“Baseball had been my entire life for 20 years,” he said. But playing for Israel felt more meaningful than playing “for me,” he said, especially when he hopes team sports in Israel will help heal divides between Jews and Arabs. In the meantime, he’s looking forward to July in Tokyo, and hoping the coronavirus doesn’t cancel the games. 

This week I learned: 

It’s popular for New York politicians to go after big developers constructing luxury buildings. But new studies find that as high rises go up in a city, housing prices go down, although middle-to-high income residents tend to benefit from the price decrease. 

A court case you might not know about: 

A blockbuster trial in Manhattan ended with a conviction of former CIA coder Joshua Schulte for lying to the FBI. But the jury deadlocked on whether Schulte leaked information to Wikileaks, in what the agency says is the largest loss of top secret data in its history. 

Culture I am consuming: 

The Possibility of Prayer, a new book by John Starke, my pastor! I’m biased but I think it’s good. 

Email me with tips, story ideas, and feedback. ebelz@wng.org 
 

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Christopher Capozziello/Genesis

David Berkowitz (Christopher Capozziello/Genesis)

Metro Minute

Interviewing a criminal

Sometimes reporters don’t have all the details they want when writing a profile

A New York moment: 

I recently went to a maximum security prison north of the city to interview serial killer David Berkowitz, who now describes himself as a Messianic Jew. At the same time, I happened to be working on a piece on the rise of anti-Semitism, and Berkowitz mentioned after our interview that he has been following that trend as well, and praying for the Jewish community.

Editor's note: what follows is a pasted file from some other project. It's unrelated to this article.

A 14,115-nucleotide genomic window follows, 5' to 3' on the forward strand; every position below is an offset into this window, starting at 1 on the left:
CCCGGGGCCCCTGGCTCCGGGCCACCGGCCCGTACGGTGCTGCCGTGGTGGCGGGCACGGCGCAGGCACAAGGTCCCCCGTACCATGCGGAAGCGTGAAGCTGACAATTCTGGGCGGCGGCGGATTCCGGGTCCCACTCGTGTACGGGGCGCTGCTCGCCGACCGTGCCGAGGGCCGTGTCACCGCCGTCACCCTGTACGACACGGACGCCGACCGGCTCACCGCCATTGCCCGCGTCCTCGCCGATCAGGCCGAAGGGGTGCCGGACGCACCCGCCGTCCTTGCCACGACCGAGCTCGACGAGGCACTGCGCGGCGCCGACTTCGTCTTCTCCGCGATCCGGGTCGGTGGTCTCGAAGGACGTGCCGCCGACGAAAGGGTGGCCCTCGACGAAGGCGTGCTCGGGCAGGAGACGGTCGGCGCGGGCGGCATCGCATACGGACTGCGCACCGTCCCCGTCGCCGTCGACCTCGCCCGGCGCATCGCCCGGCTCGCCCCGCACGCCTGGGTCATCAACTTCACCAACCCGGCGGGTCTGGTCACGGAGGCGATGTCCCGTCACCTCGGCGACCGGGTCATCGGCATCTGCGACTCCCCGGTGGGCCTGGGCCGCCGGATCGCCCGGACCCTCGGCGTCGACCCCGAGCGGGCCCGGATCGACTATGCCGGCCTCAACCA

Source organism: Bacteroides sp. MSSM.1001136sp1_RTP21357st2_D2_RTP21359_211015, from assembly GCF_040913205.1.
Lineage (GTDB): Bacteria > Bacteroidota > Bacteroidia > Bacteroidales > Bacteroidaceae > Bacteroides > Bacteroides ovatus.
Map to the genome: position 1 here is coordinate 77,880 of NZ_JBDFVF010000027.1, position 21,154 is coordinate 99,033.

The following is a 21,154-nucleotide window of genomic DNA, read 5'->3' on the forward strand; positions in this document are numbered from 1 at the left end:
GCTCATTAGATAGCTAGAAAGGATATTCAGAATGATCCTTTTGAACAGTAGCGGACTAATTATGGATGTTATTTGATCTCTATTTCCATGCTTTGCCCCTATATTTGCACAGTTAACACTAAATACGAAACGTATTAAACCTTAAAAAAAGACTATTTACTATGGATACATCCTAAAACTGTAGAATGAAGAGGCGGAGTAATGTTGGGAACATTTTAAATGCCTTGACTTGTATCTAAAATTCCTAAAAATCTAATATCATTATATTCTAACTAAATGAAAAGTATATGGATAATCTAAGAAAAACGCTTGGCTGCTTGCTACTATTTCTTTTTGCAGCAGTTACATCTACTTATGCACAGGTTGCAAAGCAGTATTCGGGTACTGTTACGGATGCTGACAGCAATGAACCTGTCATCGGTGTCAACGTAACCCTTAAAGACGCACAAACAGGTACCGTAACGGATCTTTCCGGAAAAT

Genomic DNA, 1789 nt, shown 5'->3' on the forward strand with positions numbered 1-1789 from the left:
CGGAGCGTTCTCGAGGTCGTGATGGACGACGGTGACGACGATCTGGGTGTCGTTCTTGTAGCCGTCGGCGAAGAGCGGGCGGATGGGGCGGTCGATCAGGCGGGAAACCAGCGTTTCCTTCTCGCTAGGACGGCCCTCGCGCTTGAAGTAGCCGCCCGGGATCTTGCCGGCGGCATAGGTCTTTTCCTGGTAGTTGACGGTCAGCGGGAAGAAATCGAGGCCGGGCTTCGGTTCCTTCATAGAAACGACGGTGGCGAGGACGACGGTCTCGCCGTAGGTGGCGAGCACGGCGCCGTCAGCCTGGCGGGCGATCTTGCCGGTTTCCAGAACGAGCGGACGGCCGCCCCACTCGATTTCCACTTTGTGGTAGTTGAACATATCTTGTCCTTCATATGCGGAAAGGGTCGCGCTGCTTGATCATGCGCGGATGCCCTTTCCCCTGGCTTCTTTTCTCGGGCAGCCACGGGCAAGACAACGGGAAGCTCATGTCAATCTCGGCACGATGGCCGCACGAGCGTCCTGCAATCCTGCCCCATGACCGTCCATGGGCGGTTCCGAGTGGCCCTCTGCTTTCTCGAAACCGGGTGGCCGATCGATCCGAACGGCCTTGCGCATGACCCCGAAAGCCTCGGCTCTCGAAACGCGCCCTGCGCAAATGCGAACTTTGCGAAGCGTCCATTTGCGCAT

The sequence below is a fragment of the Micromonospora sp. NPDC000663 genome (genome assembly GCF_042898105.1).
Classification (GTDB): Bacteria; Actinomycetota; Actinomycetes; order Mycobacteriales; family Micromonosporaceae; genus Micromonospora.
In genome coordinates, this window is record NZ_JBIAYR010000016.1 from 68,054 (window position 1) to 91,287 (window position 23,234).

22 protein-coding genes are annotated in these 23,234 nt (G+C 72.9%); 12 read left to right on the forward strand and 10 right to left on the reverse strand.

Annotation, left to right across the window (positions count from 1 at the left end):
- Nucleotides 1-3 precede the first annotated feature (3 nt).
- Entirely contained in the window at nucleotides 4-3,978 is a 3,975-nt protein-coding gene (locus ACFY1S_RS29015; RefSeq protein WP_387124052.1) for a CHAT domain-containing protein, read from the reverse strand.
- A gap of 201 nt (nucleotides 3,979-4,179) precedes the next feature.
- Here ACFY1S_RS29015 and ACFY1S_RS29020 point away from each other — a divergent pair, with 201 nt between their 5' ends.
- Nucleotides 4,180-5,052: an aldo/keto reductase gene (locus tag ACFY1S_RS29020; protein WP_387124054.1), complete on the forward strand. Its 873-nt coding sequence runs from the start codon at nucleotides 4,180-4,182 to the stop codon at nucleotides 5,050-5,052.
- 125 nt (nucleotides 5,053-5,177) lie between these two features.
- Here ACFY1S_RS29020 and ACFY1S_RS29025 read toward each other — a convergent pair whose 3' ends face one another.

I had some follow-up questions for him after our interview, mainly about whether he has community in and out of the prison walls, or if he feels lonely. Since I can’t pop into a maximum security prison or give him a phone call, I wrote him a letter. At the end of January, he wrote back, using his prison-approved typewriter. He hadn’t yet seen the now-published article about him.

To answer my question on community he said, “Yes, as a whole, many who are now members of the body of Christ and remain incarcerated, do sense varying degrees of loneliness and detachment from the body of Christ. I thank God for those who are involved in jail and prison ministries. The Lord uses such to bring prisoners much needed encouragement and hope. But prison ministry is not for everyone.” 

He insisted that he is “not lonely for fellowship” and has “a number of dear and faithful friends.” He said he has received a “fair amount of acceptance from the Christian community as a whole,” but added, “Of course, there will always be a certain amount of skeptics.” 

This is a nice answer, but doesn’t provide much specificity. That’s not necessarily Berkowitz’s fault, but rather the journalist must draw specificity out of a subject. If we were talking more in person, I could press him. Who do you talk with most regularly inside prison? Who do you talk to most outside of prison? How much time in the day are you by yourself?